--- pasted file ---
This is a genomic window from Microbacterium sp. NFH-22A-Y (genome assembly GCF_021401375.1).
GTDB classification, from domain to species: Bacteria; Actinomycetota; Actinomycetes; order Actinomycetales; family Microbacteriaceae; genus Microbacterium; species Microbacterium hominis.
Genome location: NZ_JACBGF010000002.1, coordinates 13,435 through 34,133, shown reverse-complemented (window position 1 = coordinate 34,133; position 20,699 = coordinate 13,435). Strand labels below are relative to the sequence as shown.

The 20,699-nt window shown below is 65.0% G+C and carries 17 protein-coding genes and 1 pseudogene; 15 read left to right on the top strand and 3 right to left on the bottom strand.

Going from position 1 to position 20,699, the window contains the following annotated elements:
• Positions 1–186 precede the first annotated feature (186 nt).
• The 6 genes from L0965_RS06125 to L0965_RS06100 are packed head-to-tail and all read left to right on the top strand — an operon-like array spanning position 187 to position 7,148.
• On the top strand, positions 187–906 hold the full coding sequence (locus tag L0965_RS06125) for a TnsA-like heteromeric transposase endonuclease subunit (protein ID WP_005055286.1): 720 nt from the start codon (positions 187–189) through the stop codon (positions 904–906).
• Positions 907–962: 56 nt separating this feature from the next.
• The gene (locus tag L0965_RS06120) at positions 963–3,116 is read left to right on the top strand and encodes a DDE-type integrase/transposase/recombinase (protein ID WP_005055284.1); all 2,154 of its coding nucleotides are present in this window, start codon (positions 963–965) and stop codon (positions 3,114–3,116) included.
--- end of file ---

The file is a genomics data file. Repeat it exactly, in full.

This is a genomic window from Microbacterium sp. NFH-22A-Y (genome assembly GCF_021401375.1).
GTDB classification, from domain to species: Bacteria; Actinomycetota; Actinomycetes; order Actinomycetales; family Microbacteriaceae; genus Microbacterium; species Microbacterium hominis.
Genome location: NZ_JACBGF010000002.1, coordinates 13,435 through 34,133, shown reverse-complemented (window position 1 = coordinate 34,133; position 20,699 = coordinate 13,435). Strand labels below are relative to the sequence as shown.

The 20,699-nt window shown below is 65.0% G+C and carries 17 protein-coding genes and 1 pseudogene; 15 read left to right on the top strand and 3 right to left on the bottom strand.

Going from position 1 to position 20,699, the window contains the following annotated elements:
• Positions 1–186 precede the first annotated feature (186 nt).
• The 6 genes from L0965_RS06125 to L0965_RS06100 are packed head-to-tail and all read left to right on the top strand — an operon-like array spanning position 187 to position 7,148.
• On the top strand, positions 187–906 hold the full coding sequence (locus tag L0965_RS06125) for a TnsA-like heteromeric transposase endonuclease subunit (protein ID WP_005055286.1): 720 nt from the start codon (positions 187–189) through the stop codon (positions 904–906).
• Positions 907–962: 56 nt separating this feature from the next.
• The gene (locus tag L0965_RS06120) at positions 963–3,116 is read left to right on the top strand and encodes a DDE-type integrase/transposase/recombinase (protein ID WP_005055284.1); all 2,154 of its coding nucleotides are present in this window, start codon (positions 963–965) and stop codon (positions 3,114–3,116) included.